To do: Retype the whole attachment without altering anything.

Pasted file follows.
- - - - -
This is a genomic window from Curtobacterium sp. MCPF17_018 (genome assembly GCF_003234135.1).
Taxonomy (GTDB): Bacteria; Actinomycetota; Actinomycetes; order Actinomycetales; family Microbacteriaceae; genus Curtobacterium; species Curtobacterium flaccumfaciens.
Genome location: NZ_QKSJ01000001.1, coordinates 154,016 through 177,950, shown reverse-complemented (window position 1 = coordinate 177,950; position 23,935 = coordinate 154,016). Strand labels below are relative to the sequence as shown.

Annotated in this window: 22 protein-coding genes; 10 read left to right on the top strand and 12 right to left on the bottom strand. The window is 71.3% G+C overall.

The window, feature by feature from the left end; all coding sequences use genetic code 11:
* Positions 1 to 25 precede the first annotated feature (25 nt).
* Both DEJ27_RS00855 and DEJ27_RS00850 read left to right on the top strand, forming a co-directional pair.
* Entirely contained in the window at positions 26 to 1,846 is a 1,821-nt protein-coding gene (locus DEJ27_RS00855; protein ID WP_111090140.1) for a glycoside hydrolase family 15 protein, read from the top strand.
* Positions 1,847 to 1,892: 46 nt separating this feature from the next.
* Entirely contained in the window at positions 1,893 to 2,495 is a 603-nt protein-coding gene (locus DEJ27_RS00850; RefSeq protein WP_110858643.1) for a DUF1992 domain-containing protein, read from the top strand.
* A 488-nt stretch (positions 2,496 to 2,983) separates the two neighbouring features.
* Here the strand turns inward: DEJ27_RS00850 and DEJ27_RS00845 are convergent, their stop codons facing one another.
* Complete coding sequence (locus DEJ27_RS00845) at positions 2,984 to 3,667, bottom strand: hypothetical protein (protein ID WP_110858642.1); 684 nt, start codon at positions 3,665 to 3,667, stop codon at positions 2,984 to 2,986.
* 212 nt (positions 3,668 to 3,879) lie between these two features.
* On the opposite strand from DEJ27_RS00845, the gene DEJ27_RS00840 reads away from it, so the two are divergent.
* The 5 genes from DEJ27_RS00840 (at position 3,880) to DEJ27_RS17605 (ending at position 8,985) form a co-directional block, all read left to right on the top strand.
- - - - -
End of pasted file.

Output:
This is a genomic window from Curtobacterium sp. MCPF17_018 (genome assembly GCF_003234135.1).
Taxonomy (GTDB): Bacteria; Actinomycetota; Actinomycetes; order Actinomycetales; family Microbacteriaceae; genus Curtobacterium; species Curtobacterium flaccumfaciens.
Genome location: NZ_QKSJ01000001.1, coordinates 154,016 through 177,950, shown reverse-complemented (window position 1 = coordinate 177,950; position 23,935 = coordinate 154,016). Strand labels below are relative to the sequence as shown.

Annotated in this window: 22 protein-coding genes; 10 read left to right on the top strand and 12 right to left on the bottom strand. The window is 71.3% G+C overall.

The window, feature by feature from the left end; all coding sequences use genetic code 11:
* Positions 1 to 25 precede the first annotated feature (25 nt).
* Both DEJ27_RS00855 and DEJ27_RS00850 read left to right on the top strand, forming a co-directional pair.
* Entirely contained in the window at positions 26 to 1,846 is a 1,821-nt protein-coding gene (locus DEJ27_RS00855; protein ID WP_111090140.1) for a glycoside hydrolase family 15 protein, read from the top strand.
* Positions 1,847 to 1,892: 46 nt separating this feature from the next.
* Entirely contained in the window at positions 1,893 to 2,495 is a 603-nt protein-coding gene (locus DEJ27_RS00850; RefSeq protein WP_110858643.1) for a DUF1992 domain-containing protein, read from the top strand.
* A 488-nt stretch (positions 2,496 to 2,983) separates the two neighbouring features.
* Here the strand turns inward: DEJ27_RS00850 and DEJ27_RS00845 are convergent, their stop codons facing one another.
* Complete coding sequence (locus DEJ27_RS00845) at positions 2,984 to 3,667, bottom strand: hypothetical protein (protein ID WP_110858642.1); 684 nt, start codon at positions 3,665 to 3,667, stop codon at positions 2,984 to 2,986.
* 212 nt (positions 3,668 to 3,879) lie between these two features.
* On the opposite strand from DEJ27_RS00845, the gene DEJ27_RS00840 reads away from it, so the two are divergent.
* The 5 genes from DEJ27_RS00840 (at position 3,880) to DEJ27_RS17605 (ending at position 8,985) form a co-directional block, all read left to right on the top strand.